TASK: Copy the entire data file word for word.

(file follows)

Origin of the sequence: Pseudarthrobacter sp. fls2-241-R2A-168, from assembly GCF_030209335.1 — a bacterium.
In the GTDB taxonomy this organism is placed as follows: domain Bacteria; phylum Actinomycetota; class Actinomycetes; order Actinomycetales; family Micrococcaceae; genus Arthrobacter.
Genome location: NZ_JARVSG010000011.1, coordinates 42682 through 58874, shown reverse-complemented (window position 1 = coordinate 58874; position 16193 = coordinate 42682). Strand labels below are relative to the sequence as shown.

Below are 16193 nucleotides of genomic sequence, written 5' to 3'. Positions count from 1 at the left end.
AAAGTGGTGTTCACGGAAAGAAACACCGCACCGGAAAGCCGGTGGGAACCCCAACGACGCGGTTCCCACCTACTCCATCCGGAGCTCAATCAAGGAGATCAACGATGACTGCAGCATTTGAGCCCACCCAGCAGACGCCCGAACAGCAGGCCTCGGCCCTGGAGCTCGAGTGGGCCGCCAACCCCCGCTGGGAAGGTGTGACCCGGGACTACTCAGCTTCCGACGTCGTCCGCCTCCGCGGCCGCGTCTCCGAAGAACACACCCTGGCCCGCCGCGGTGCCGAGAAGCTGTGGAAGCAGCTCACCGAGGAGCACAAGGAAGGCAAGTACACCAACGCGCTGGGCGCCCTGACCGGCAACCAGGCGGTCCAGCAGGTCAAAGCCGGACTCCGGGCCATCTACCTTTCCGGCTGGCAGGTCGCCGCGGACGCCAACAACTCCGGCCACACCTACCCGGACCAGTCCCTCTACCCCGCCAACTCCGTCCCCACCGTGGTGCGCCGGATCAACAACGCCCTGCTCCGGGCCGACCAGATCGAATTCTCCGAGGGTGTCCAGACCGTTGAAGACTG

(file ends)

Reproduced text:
Origin of the sequence: Pseudarthrobacter sp. fls2-241-R2A-168, from assembly GCF_030209335.1 — a bacterium.
In the GTDB taxonomy this organism is placed as follows: domain Bacteria; phylum Actinomycetota; class Actinomycetes; order Actinomycetales; family Micrococcaceae; genus Arthrobacter.
Genome location: NZ_JARVSG010000011.1, coordinates 42682 through 58874, shown reverse-complemented (window position 1 = coordinate 58874; position 16193 = coordinate 42682). Strand labels below are relative to the sequence as shown.

Below are 16193 nucleotides of genomic sequence, written 5' to 3'. Positions count from 1 at the left end.
AAAGTGGTGTTCACGGAAAGAAACACCGCACCGGAAAGCCGGTGGGAACCCCAACGACGCGGTTCCCACCTACTCCATCCGGAGCTCAATCAAGGAGATCAACGATGACTGCAGCATTTGAGCCCACCCAGCAGACGCCCGAACAGCAGGCCTCGGCCCTGGAGCTCGAGTGGGCCGCCAACCCCCGCTGGGAAGGTGTGACCCGGGACTACTCAGCTTCCGACGTCGTCCGCCTCCGCGGCCGCGTCTCCGAAGAACACACCCTGGCCCGCCGCGGTGCCGAGAAGCTGTGGAAGCAGCTCACCGAGGAGCACAAGGAAGGCAAGTACACCAACGCGCTGGGCGCCCTGACCGGCAACCAGGCGGTCCAGCAGGTCAAAGCCGGACTCCGGGCCATCTACCTTTCCGGCTGGCAGGTCGCCGCGGACGCCAACAACTCCGGCCACACCTACCCGGACCAGTCCCTCTACCCCGCCAACTCCGTCCCCACCGTGGTGCGCCGGATCAACAACGCCCTGCTCCGGGCCGACCAGATCGAATTCTCCGAGGGTGTCCAGACCGTTGAAGACTG